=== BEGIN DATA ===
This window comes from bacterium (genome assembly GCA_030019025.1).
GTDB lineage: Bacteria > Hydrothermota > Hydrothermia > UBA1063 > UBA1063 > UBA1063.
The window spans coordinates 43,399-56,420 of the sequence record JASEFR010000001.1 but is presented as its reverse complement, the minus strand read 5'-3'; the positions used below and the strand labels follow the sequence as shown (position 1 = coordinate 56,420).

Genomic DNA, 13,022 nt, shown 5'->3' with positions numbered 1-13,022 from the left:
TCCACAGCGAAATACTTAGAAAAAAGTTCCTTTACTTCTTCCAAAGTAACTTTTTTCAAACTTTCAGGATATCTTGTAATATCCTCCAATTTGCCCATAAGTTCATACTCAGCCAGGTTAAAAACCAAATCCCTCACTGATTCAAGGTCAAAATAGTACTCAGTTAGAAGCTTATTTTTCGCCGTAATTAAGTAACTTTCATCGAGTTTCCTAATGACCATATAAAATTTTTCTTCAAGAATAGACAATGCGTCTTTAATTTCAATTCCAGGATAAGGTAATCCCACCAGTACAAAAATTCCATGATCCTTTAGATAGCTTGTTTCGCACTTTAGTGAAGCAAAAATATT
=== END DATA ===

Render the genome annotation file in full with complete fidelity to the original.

This window comes from bacterium (genome assembly GCA_030019025.1).
GTDB lineage: Bacteria > Hydrothermota > Hydrothermia > UBA1063 > UBA1063 > UBA1063.
The window spans coordinates 43,399-56,420 of the sequence record JASEFR010000001.1 but is presented as its reverse complement, the minus strand read 5'-3'; the positions used below and the strand labels follow the sequence as shown (position 1 = coordinate 56,420).

Genomic DNA, 13,022 nt, shown 5'->3' with positions numbered 1-13,022 from the left:
TCCACAGCGAAATACTTAGAAAAAAGTTCCTTTACTTCTTCCAAAGTAACTTTTTTCAAACTTTCAGGATATCTTGTAATATCCTCCAATTTGCCCATAAGTTCATACTCAGCCAGGTTAAAAACCAAATCCCTCACTGATTCAAGGTCAAAATAGTACTCAGTTAGAAGCTTATTTTTCGCCGTAATTAAGTAACTTTCATCGAGTTTCCTAATGACCATATAAAATTTTTCTTCAAGAATAGACAATGCGTCTTTAATTTCAATTCCAGGATAAGGTAATCCCACCAGTACAAAAATTCCATGATCCTTTAGATAGCTTGTTTCGCACTTTAGTGAAGCAAAAATATT